I know that responsible owners worry about taking their puppy home. How will they transport them? What is the best way to secure them in the car (a legal requirement)? I recommend having a crate in your car, if you can. It is a good safe space and you can have some vet bed down to make sure puppy is warm and comfortable, with no worries if they are sick or toilet. People like to buy a puppy from someone near to them, but these days that is rarely achievable.
I am fortunate now that I have a van to transport my dogs; highly recommended if you have more than a couple of dogs. The van is fitted with custom-made cages, which means I have plenty of secure, dog-friendly space to transport the puppies. Which is just as well, as they have a few journeys to make before they go off to their new homes!
The first trip the puppies made was to visit Heronsgate Junior School. I have been visiting this school for nearly six years (pandemic notwithstanding), volunteering with the charity Canine Concern. I take Busy and Luna in for a few hours each week to work with the children. Dogs need to be calm and gentle for this work – they need to enjoy having a fuss from children and not lick, or be too excited and jumpy (like Ounce!)
Children spending time around dogs has enormous benefits for them (both children and dogs!) It can give the children more confidence, boost self-esteem and improve learning behaviour such as asking questions, improving focus and listening skills. The children also learn about the dogs and how to behave well around them.
Since Busy has been going into school, we obviously talk to the children about the puppies and they learn all about how they grow and develop. So it is really lovely that the school are happy for me to take the pups in to show the children and staff.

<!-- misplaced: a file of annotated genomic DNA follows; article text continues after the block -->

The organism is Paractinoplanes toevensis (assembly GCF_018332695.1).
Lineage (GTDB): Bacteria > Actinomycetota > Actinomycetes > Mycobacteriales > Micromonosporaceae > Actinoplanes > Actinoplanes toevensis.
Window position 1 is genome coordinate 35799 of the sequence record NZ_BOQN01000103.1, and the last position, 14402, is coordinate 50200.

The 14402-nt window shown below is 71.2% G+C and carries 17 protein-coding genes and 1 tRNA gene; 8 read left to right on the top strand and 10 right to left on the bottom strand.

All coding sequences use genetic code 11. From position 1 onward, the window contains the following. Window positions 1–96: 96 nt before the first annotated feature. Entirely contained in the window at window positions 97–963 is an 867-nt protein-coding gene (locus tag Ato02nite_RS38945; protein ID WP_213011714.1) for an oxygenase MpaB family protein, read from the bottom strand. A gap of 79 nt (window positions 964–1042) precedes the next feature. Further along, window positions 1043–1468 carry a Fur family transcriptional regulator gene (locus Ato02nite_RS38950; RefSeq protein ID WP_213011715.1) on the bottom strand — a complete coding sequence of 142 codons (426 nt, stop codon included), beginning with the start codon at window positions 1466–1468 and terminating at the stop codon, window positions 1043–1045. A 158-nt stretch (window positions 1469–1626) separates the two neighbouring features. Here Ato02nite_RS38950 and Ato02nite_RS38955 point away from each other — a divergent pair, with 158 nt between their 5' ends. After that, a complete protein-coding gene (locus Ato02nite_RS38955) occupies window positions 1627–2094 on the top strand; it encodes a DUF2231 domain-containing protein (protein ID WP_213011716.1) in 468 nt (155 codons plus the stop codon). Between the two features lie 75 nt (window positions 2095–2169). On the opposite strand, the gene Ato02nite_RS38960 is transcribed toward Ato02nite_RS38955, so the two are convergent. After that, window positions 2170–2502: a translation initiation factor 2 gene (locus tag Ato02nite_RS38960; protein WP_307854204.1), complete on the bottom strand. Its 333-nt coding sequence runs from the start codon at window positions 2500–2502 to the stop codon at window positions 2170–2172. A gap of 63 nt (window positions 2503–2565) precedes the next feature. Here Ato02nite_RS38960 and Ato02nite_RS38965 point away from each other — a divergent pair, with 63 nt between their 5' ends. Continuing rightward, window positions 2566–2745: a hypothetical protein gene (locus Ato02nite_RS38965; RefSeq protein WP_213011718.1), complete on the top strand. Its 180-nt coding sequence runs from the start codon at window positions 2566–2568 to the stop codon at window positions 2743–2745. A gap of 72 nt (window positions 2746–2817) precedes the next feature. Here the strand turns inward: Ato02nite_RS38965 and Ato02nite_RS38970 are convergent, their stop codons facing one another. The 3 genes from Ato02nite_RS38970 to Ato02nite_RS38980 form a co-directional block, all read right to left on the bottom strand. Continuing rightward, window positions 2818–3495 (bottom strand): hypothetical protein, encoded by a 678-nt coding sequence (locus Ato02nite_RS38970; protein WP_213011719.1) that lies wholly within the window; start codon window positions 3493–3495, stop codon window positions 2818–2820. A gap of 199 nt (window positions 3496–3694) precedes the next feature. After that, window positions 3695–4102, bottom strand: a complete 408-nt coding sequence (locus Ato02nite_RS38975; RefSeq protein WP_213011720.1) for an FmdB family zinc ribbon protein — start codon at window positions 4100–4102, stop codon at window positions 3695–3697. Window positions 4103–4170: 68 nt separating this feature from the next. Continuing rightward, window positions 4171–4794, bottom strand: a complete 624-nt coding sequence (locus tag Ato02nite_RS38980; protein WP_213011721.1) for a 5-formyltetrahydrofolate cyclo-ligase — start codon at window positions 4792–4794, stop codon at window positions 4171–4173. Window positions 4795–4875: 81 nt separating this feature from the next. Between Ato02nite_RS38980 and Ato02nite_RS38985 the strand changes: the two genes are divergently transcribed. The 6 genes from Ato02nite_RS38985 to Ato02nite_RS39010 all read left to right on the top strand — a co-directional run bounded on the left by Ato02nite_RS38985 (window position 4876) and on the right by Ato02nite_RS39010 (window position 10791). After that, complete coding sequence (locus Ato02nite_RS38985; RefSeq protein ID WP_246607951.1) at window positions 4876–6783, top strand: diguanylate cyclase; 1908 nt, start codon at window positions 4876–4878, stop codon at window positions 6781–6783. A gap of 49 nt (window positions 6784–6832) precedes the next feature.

Bundles of fun
It’s a bit hectic, having six puppies running around! But everyone loves it and I feel it is really good for the pups to have so much exposure to children. Many dogs are understandably scared of children, as they can be intimidating if they grab, or chase, or get into the dog’s faces. It’s really nice to teach the children how to be around young dogs and to help them understand the needs of a dog. We make lots of people very happy!
The other trip the puppies made this week was to the vet’s, to have their microchips inserted. This is also a legal requirement.
“All dog breeders are responsible for ensuring puppies are microchipped before selling them. Puppies cannot be sold until they are eight-weeks-old and must be microchipped at the point of sale. If you’re buying a puppy make sure it’s microchipped before taking them home.”
Unbelievably, people are often unaware of this law, which came into effect in April 2016. Sadly, puppies bought from puppy farmers are often not microchipped, because this costs time and money that commercial breeders cannot be bothered to spend.
Of course the law should be enforced, with vets telling owners that their puppy is required to be chipped and reporting breeders who have not done so. This requires time and commitment from veterinary practices, which they may not have. Vets are poorly regarded already, so why should they be the villains, telling owners of their cute, fluffy puppies that they have been bought from unscrupulous breeders?
Owners need to take responsibility for buying their puppies from good breeders. It’s not that hard to do. Please do your research before buying a puppy?
Lots more cuddles
I’m a terrible nag aren’t I? Being a responsible breeder is a burden, but fortunately for me I get to cuddle my cute, fluffy puppies for weeks on end. Not such a tough life!
At the end of the sixth week nearly all the owners visited together and we had a very happy time playing and chatting. It was magical for me.
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